Mumbai: Another "Manic Monday" saw a key Indian equity index log its steepest ever closing fall in point-terms, spooked by a crash in Chinese bourses, unmindful of the assertions by policymakers that the turbulence was transient and the country's economy remained strong.
In this turmoil, the Indian rupee also fell to its lowest in two years at 66.74 to a dollar.
The sensitive index (Sensex) of the Bombay Stock Exchange (BSE) lost as much as 1,624.51 points, or 5.94 percent -- which was the steepest in terms of points, surpassing the previous highest closing loss of 1,408.35 points on Jan 21, 2008.
In terms of percentage, the loss of nearly 6 percent on Monday was around a half of the steepest fall of 11.13 percent in the Sensex, which was logged on May 17, 2004, data available with the Mumbai bourse showed. In fact, all these were Mondays.
The wider, 50-scrip Nifty of the National Stock Exchange (NSE) followed a similar trend to close 491 points, or 5.92 percent, down at 7,809 points. In both bourses as much as Rs.7 lakh crore ($100 billion) was wiped out in terms of marketcap.
At BSE, out of 2,835 companies that traded on Monday, 2,477 of them declined. Just 303 managed to stay afloat. In terms of Sensex, all the 30 shares that go into the bellwether's basket ended in the red.
So massive was the crash that top policymakers, led by Finance Minister Arun Jaitley and Reserve Bank of India (RBI) Governor Raghuram Rajan sought to talk the market up, by saying the the core fundamentals of the Indian economy were strong and the turmoil will tide over.
"Factors responsible for the markets fall are entirely external. There isn't a single domestic factor," said Finance Minister Arun Jaitley at a conference here. "The turbulence is transient and temporary in nature. Markets will settle down once the turbulence is over."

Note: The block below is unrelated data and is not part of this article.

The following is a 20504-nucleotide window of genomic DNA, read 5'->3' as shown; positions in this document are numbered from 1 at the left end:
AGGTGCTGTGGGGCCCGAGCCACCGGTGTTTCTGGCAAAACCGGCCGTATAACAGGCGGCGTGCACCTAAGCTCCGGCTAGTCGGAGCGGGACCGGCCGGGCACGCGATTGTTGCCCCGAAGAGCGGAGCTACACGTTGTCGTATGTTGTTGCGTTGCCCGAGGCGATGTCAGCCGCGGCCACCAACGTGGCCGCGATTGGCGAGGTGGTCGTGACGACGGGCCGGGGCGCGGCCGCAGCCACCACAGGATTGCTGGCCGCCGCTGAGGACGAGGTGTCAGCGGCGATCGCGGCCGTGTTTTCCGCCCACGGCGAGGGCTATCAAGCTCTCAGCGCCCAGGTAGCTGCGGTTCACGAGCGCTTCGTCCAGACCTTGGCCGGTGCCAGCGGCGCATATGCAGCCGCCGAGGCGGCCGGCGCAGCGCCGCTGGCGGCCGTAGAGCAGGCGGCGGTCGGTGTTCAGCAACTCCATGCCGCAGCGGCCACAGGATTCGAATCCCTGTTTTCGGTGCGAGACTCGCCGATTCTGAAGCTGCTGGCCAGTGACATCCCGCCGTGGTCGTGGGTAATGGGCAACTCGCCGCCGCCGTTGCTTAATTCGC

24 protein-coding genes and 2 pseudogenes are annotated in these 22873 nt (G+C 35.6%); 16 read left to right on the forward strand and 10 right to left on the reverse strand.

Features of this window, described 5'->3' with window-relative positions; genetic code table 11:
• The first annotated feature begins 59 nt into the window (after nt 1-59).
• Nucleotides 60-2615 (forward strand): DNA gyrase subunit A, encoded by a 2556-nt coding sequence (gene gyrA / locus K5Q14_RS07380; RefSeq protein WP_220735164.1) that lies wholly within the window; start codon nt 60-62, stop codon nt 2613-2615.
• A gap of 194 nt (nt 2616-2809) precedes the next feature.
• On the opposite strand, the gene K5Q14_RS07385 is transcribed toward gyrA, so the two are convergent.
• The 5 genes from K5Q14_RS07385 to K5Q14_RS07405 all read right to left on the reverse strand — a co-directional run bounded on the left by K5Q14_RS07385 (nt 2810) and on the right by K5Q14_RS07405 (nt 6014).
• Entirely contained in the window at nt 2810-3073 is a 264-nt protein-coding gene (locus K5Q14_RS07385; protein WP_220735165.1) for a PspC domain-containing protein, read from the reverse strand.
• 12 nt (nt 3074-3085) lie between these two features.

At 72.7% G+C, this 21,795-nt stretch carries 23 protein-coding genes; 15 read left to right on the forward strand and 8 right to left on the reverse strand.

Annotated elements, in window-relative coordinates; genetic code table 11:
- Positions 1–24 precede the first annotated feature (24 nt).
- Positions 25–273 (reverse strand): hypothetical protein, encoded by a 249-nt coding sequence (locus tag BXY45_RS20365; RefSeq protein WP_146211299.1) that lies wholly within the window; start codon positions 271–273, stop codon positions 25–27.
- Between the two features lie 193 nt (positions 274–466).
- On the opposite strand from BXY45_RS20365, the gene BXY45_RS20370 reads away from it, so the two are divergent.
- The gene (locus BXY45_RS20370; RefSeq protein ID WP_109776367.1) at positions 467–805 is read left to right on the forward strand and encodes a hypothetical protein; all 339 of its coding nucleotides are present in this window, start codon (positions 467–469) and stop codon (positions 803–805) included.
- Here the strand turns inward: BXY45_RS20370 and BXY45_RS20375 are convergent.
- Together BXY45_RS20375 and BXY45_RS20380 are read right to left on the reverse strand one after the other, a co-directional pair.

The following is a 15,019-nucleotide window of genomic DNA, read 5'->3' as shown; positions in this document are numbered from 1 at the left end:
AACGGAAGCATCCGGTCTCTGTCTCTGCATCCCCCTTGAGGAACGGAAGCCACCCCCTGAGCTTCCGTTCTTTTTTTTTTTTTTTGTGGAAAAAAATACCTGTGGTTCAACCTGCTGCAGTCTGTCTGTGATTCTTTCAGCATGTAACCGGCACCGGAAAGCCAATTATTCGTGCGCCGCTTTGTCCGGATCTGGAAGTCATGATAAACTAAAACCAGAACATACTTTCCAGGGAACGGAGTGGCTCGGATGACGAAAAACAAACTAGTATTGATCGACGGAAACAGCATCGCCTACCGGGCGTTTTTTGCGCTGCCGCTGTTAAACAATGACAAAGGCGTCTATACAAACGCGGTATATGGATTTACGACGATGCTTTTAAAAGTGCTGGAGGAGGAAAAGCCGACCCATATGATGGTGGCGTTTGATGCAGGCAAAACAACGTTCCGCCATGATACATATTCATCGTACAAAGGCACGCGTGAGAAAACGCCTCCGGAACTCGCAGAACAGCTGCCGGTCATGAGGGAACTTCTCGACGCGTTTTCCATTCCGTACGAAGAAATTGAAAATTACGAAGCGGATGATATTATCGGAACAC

Rajan spoke a similar language and also tried to calm the currency market vis-a-vis the rupee.
"I'll say that relative to other countries India is in a good position with strengthening growth, a low current account deficit and narrowing fiscal deficit, moderating inflation, low short-term foreign currency liabilities and sizeable exchange reserves," he said.
Analysts said weak global cues emanating from a continuous slide in the Chinese markets, along with concerns over the stalled domestic economic reforms programme were the main reasons for Monday's mayhem.
"International investors are pulling-back funds from emerging markets especially China. There is a slowdown there. The clear and present danger now is the slowdown impacting the US and European based companies," Anand James, co-head, technical research, Geojit BNP Paribas, told IANS.
A look at the sector-wise indices showed how widespread the losses were in the Indian markets. All the 12 sub-indices of the BSE closed deep in the red. Banking, auto, healthcare, capital goods particularly came in for hammering.
The losers on Monday were led by Amtek Auto, down 25.19 percent at Rs.48, followed by Wockhardt, down 21.26 percent at Rs.1,301.75, Vakrangee, down 20 percent at Rs.100, BF Utilities, down 19.44 percent at Rs.476.80 and HDIL, down 18.99 percent at Rs.58.65.
Major Sensex losers were: Vedanta, down 15.30 percent at Rs.80.25, Tata Steel, down 13.11 percent at Rs.206.15, Gail India, down 12.78 percent at Rs.271.90, ONGC, down 11.17 percent at Rs.227.35, and Bajaj Auto, down 9.09 percent at Rs.2,188.45.
Elsewhere around the globe, Chinese stocks crashed pulling down the benchmark Shanghai Composite Index 8.45 percent to close at 3,211.2 points. The Shenzhen Component Index also shed 7.27 percent to end at 10,983.42 points.
The Hong Kong stocks also dived for the 7th consecutive trading session on Monday. The benchmark Hang Seng Index dropped 1,158.05 points, or 5.17 percent, to close at 21,251.57 points. It traded between 21,136.48 and 21,679.45.
The massive fall in the Chinese stock market comes from the disappointment that Beijing did not announce expected policy support over the weekend after the country's main market indexes shed 11 percent last week, brokerage Sharekhan said.
Going ahead, all eyes were onthe opening bell of Tuesday. They were worried if history would repeat itself. For on Jan 22, 2008 -- a day after "Manic Monday" -- the Sensex at one point had shed 2,273 points.
It was only after the finance ministry's intervention that the losses were pruned to 875 points.
(Rohit Vaid can be reached at firstname.lastname@example.org)